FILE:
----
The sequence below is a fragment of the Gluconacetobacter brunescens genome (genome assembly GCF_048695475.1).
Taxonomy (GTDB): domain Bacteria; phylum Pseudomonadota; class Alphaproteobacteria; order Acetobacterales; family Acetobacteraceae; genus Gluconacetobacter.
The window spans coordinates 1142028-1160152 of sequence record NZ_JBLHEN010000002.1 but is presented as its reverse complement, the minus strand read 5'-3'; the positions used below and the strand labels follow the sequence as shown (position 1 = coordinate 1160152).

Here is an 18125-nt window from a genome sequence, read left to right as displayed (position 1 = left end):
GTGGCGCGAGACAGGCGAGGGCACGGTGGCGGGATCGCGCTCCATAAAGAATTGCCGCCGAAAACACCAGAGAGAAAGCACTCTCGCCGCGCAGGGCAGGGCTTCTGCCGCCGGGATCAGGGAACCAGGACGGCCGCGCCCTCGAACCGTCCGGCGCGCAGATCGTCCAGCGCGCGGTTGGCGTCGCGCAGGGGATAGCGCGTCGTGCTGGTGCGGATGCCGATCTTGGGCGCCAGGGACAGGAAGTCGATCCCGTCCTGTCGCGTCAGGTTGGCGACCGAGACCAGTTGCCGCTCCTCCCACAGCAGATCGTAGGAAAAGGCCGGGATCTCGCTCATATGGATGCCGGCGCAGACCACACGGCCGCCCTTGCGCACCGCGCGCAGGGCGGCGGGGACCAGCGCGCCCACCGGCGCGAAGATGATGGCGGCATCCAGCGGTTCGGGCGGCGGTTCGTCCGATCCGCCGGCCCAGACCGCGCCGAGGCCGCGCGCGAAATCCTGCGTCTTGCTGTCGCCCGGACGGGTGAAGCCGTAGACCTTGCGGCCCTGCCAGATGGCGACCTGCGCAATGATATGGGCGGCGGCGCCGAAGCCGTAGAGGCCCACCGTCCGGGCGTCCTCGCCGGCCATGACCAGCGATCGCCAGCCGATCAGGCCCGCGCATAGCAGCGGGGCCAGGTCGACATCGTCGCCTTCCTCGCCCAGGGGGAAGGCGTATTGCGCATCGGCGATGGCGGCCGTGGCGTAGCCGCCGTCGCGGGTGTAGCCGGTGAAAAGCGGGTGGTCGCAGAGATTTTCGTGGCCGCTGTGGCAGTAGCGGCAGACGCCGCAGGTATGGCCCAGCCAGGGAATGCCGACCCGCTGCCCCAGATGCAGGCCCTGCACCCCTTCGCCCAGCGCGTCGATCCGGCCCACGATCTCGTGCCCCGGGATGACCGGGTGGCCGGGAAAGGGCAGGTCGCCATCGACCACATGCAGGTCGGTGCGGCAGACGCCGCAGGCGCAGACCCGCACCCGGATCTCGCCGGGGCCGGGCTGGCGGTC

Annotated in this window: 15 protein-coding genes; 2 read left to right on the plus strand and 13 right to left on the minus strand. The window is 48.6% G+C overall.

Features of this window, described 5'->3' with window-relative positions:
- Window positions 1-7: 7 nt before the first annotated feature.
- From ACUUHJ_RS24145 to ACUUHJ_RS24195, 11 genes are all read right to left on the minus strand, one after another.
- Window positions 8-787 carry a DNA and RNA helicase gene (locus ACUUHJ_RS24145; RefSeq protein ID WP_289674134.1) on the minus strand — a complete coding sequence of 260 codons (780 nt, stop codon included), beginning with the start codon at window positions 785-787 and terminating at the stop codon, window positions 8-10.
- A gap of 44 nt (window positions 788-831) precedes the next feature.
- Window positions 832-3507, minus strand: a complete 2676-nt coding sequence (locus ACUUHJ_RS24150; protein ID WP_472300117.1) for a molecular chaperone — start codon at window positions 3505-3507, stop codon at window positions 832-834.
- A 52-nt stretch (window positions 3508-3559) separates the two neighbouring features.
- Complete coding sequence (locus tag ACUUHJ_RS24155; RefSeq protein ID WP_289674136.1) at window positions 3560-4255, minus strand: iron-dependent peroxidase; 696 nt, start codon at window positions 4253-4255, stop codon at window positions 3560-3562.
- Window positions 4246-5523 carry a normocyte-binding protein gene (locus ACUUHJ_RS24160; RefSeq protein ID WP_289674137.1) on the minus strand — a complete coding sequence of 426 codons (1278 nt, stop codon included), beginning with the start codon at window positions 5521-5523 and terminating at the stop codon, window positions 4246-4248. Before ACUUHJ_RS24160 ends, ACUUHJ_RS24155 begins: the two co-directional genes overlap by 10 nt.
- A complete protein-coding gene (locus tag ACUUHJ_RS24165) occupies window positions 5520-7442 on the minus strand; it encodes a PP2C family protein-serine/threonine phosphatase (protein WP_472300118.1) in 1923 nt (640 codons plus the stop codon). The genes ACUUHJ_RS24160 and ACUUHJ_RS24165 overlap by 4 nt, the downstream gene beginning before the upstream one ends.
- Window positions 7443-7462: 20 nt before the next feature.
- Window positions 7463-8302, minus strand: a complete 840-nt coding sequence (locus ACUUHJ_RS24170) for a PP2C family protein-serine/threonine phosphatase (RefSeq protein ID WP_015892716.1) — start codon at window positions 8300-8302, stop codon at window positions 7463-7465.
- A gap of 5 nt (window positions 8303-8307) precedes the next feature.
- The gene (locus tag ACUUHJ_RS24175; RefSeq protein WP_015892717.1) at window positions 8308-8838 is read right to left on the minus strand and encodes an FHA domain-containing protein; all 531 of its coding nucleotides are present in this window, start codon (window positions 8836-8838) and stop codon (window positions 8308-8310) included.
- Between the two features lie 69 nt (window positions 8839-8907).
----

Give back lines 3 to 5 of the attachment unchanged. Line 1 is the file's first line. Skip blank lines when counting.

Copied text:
The window spans coordinates 1142028-1160152 of sequence record NZ_JBLHEN010000002.1 but is presented as its reverse complement, the minus strand read 5'-3'; the positions used below and the strand labels follow the sequence as shown (position 1 = coordinate 1160152).

Here is an 18125-nt window from a genome sequence, read left to right as displayed (position 1 = left end):
GTGGCGCGAGACAGGCGAGGGCACGGTGGCGGGATCGCGCTCCATAAAGAATTGCCGCCGAAAACACCAGAGAGAAAGCACTCTCGCCGCGCAGGGCAGGGCTTCTGCCGCCGGGATCAGGGAACCAGGACGGCCGCGCCCTCGAACCGTCCGGCGCGCAGATCGTCCAGCGCGCGGTTGGCGTCGCGCAGGGGATAGCGCGTCGTGCTGGTGCGGATGCCGATCTTGGGCGCCAGGGACAGGAAGTCGATCCCGTCCTGTCGCGTCAGGTTGGCGACCGAGACCAGTTGCCGCTCCTCCCACAGCAGATCGTAGGAAAAGGCCGGGATCTCGCTCATATGGATGCCGGCGCAGACCACACGGCCGCCCTTGCGCACCGCGCGCAGGGCGGCGGGGACCAGCGCGCCCACCGGCGCGAAGATGATGGCGGCATCCAGCGGTTCGGGCGGCGGTTCGTCCGATCCGCCGGCCCAGACCGCGCCGAGGCCGCGCGCGAAATCCTGCGTCTTGCTGTCGCCCGGACGGGTGAAGCCGTAGACCTTGCGGCCCTGCCAGATGGCGACCTGCGCAATGATATGGGCGGCGGCGCCGAAGCCGTAGAGGCCCACCGTCCGGGCGTCCTCGCCGGCCATGACCAGCGATCGCCAGCCGATCAGGCCCGCGCATAGCAGCGGGGCCAGGTCGACATCGTCGCCTTCCTCGCCCAGGGGGAAGGCGTATTGCGCATCGGCGATGGCGGCCGTGGCGTAGCCGCCGTCGCGGGTGTAGCCGGTGAAAAGCGGGTGGTCGCAGAGATTTTCGTGGCCGCTGTGGCAGTAGCGGCAGACGCCGCAGGTATGGCCCAGCCAGGGAATGCCGACCCGCTGCCCCAGATGCAGGCCCTGCACCCCTTCGCCCAGCGCGTCGATCCGGCCCACGATCTCGTGCCCCGGGATGACCGGGTGGCCGGGAAAGGGCAGGTCGCCATCGACCACATGCAGGTCGGTGCGGCAGACGCCGCAGGCGCAGACCCGCACCCGGATCTCGCCGGGGCCGGGCTGGCGGTC